The five permanent members of the U.N. Security Council met on Wednesday to draft a new resolution in hopes of ending nearly a year of violence in Syria.

The meeting took place behind closed doors, but the resolution, which was proposed by the United States, will reportedly demand that the Syrian government allow unhindered humanitarian access into the country and for President Bashar al-Assad to withdraw troops from Syrian cities.

The resolution, which will be presented to the rest of the Security Council once it is complete, also calls on Assad to agree to the Arab League's proposed action plan, which would mean that he would hand power over to his deputies. Morocco, the only Arab state in currently in the Security Council, was also part of Wednesday's discussions.

The draft also condemns the continued widespread, systematic, and gross violations of human rights and fundamental freedoms by the Syrian authorities and demands that the Syrian government immediately put an end to such violations, Reuters reported.

Russian Deputy Foreign Minister Gennady Gatilov said that the new resolution needs a major revision because it is too lopsided toward the opposition, according to The Voice of Russia.

“We would like to warn our American and European partners from wishful thinking. Russia's stance on the Syrian settlement has never been subject to any short-term considerations and hasn't formed under the influence of electoral cycles, unlike that of some of our Western colleagues,'' he said in a statement.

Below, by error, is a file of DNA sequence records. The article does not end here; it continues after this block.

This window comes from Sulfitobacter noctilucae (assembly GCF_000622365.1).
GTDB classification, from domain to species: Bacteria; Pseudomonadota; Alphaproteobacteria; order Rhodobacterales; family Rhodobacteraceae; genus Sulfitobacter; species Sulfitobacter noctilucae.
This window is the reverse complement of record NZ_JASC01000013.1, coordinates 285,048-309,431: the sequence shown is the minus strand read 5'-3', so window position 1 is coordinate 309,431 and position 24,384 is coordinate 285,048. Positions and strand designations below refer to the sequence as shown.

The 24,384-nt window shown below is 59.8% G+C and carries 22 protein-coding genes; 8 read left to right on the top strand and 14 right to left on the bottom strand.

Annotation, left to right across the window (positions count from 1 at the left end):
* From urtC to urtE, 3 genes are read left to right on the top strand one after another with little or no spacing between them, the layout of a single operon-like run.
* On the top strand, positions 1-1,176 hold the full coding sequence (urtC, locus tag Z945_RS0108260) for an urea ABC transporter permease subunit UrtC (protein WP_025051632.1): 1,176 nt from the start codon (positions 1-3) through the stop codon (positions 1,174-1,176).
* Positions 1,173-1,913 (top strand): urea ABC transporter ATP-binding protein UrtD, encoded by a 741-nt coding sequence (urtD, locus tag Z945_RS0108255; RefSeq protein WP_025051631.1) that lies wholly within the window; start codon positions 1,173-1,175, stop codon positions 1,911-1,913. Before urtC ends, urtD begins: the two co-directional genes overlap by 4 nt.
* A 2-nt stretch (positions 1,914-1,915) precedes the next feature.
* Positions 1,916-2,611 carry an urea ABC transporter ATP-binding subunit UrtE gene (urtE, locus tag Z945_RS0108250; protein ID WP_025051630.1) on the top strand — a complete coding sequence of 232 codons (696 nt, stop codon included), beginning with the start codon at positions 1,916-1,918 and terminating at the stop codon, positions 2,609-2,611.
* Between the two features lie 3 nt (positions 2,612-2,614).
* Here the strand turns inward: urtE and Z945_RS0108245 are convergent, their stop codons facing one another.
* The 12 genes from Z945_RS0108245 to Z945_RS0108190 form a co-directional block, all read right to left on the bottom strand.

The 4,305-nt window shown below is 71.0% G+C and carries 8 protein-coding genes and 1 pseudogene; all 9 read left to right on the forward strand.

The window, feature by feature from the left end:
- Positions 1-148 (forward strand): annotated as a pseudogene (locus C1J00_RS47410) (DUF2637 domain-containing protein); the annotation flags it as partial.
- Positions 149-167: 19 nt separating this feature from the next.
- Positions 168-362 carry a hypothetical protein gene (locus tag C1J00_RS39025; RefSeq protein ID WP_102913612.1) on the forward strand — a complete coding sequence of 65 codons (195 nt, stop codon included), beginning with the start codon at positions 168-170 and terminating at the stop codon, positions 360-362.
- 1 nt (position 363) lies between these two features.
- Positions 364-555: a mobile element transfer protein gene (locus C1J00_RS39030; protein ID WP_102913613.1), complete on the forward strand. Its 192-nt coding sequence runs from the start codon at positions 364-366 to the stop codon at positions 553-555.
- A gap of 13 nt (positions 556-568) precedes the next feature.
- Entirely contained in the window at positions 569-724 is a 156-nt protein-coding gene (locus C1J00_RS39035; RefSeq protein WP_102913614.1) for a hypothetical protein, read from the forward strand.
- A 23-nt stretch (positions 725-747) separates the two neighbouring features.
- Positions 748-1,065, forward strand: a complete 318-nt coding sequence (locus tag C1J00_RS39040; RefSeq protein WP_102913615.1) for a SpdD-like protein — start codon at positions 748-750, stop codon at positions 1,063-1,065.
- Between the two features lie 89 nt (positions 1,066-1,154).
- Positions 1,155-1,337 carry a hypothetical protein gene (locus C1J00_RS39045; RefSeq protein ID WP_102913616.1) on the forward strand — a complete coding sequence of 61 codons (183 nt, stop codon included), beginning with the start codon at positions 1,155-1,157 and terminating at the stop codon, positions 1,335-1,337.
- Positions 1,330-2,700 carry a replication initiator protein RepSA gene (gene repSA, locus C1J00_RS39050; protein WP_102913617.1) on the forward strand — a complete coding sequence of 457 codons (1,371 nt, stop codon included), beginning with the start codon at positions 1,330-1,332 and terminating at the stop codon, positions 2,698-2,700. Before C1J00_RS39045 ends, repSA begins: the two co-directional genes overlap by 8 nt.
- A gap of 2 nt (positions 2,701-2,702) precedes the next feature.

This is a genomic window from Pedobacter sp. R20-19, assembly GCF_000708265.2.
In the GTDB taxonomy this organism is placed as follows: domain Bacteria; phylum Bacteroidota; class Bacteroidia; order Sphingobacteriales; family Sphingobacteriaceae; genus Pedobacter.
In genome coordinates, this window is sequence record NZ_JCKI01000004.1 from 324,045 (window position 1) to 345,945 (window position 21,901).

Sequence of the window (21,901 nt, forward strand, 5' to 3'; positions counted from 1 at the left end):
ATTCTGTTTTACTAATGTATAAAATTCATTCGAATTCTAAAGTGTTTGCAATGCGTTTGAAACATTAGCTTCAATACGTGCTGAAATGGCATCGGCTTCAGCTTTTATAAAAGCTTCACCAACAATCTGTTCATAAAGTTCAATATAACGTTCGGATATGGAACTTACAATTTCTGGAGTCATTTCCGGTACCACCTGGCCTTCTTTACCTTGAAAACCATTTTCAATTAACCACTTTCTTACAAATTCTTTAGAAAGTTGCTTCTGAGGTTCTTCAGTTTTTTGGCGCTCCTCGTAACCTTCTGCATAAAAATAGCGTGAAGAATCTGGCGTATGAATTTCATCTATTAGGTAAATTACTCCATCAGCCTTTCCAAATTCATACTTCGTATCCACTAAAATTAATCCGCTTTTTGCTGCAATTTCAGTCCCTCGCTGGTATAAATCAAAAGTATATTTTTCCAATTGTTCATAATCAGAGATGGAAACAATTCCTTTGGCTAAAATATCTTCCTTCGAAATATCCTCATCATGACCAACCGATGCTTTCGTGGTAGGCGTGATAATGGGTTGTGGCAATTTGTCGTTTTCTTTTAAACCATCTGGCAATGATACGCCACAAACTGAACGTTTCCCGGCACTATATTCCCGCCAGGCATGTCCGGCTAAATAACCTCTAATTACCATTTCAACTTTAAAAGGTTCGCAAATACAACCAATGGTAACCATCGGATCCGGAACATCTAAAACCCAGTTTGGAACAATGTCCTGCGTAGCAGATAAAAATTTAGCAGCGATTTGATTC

Moscow wants to see an end to the violence in Syria, but hasn't completely turned its back on Assad, its longtime ally.

Russia, along with China, blocked the first Security Council resolution agianst Assad, claiming that it wanted to first sponsor a dialogue between the Syrian government and opposition leaders -- and to avoid a Libyan-style regime change.

Russian leaders have already blasted Western powers for backing Syrian rebels.

United Nations humanitarian chief Valarie Amos visited Syria on Wednesday, where she is expected to lobby Assad to allow the Red Cross and Red Crescent into the most damaged parts of the city of Homs.

Former U.N. Secretary General Kofi Annan is also meeting with an Arab League envoy to discuss a peaceful solution to the ongoing crisis.